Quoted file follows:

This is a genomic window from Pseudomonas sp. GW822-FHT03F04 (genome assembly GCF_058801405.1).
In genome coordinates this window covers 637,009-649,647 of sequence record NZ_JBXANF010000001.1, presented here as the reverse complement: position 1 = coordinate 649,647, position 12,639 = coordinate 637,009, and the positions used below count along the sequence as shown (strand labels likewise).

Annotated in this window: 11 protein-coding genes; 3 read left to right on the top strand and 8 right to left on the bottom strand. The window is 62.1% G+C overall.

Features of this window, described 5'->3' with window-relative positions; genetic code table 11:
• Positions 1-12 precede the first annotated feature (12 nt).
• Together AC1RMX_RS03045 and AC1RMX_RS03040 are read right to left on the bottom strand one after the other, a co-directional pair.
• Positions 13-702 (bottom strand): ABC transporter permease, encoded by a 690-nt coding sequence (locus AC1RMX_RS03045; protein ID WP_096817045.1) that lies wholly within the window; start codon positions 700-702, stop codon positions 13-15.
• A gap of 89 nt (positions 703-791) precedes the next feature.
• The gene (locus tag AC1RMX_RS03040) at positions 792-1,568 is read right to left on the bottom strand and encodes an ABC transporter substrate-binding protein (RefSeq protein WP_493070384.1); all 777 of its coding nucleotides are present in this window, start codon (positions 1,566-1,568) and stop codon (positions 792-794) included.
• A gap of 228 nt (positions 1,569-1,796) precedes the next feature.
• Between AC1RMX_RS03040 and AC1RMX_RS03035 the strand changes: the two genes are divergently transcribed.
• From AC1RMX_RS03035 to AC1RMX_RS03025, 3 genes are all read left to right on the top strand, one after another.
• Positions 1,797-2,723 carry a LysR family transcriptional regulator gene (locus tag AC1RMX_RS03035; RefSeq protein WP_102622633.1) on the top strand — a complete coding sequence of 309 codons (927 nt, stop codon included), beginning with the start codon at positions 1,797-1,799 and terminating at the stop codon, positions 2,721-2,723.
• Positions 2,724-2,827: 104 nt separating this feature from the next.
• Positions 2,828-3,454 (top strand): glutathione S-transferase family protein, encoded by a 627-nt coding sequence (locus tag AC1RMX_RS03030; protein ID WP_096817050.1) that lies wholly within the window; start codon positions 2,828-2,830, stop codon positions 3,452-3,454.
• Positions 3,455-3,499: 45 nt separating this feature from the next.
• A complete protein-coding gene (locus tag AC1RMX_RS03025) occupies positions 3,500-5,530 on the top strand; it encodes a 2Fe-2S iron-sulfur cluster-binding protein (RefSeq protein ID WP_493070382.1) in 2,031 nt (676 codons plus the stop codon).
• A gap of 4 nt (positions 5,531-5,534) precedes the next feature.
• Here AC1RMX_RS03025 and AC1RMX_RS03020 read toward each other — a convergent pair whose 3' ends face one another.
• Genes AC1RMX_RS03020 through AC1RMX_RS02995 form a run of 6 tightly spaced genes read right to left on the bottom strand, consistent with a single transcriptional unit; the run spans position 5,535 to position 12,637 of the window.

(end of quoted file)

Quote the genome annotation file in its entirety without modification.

This is a genomic window from Pseudomonas sp. GW822-FHT03F04 (genome assembly GCF_058801405.1).
In genome coordinates this window covers 637,009-649,647 of sequence record NZ_JBXANF010000001.1, presented here as the reverse complement: position 1 = coordinate 649,647, position 12,639 = coordinate 637,009, and the positions used below count along the sequence as shown (strand labels likewise).

Annotated in this window: 11 protein-coding genes; 3 read left to right on the top strand and 8 right to left on the bottom strand. The window is 62.1% G+C overall.

Features of this window, described 5'->3' with window-relative positions; genetic code table 11:
• Positions 1-12 precede the first annotated feature (12 nt).
• Together AC1RMX_RS03045 and AC1RMX_RS03040 are read right to left on the bottom strand one after the other, a co-directional pair.
• Positions 13-702 (bottom strand): ABC transporter permease, encoded by a 690-nt coding sequence (locus AC1RMX_RS03045; protein ID WP_096817045.1) that lies wholly within the window; start codon positions 700-702, stop codon positions 13-15.
• A gap of 89 nt (positions 703-791) precedes the next feature.
• The gene (locus tag AC1RMX_RS03040) at positions 792-1,568 is read right to left on the bottom strand and encodes an ABC transporter substrate-binding protein (RefSeq protein WP_493070384.1); all 777 of its coding nucleotides are present in this window, start codon (positions 1,566-1,568) and stop codon (positions 792-794) included.
• A gap of 228 nt (positions 1,569-1,796) precedes the next feature.
• Between AC1RMX_RS03040 and AC1RMX_RS03035 the strand changes: the two genes are divergently transcribed.
• From AC1RMX_RS03035 to AC1RMX_RS03025, 3 genes are all read left to right on the top strand, one after another.
• Positions 1,797-2,723 carry a LysR family transcriptional regulator gene (locus tag AC1RMX_RS03035; RefSeq protein WP_102622633.1) on the top strand — a complete coding sequence of 309 codons (927 nt, stop codon included), beginning with the start codon at positions 1,797-1,799 and terminating at the stop codon, positions 2,721-2,723.
• Positions 2,724-2,827: 104 nt separating this feature from the next.
• Positions 2,828-3,454 (top strand): glutathione S-transferase family protein, encoded by a 627-nt coding sequence (locus tag AC1RMX_RS03030; protein ID WP_096817050.1) that lies wholly within the window; start codon positions 2,828-2,830, stop codon positions 3,452-3,454.
• Positions 3,455-3,499: 45 nt separating this feature from the next.
• A complete protein-coding gene (locus tag AC1RMX_RS03025) occupies positions 3,500-5,530 on the top strand; it encodes a 2Fe-2S iron-sulfur cluster-binding protein (RefSeq protein ID WP_493070382.1) in 2,031 nt (676 codons plus the stop codon).
• A gap of 4 nt (positions 5,531-5,534) precedes the next feature.
• Here AC1RMX_RS03025 and AC1RMX_RS03020 read toward each other — a convergent pair whose 3' ends face one another.
• Genes AC1RMX_RS03020 through AC1RMX_RS02995 form a run of 6 tightly spaced genes read right to left on the bottom strand, consistent with a single transcriptional unit; the run spans position 5,535 to position 12,637 of the window.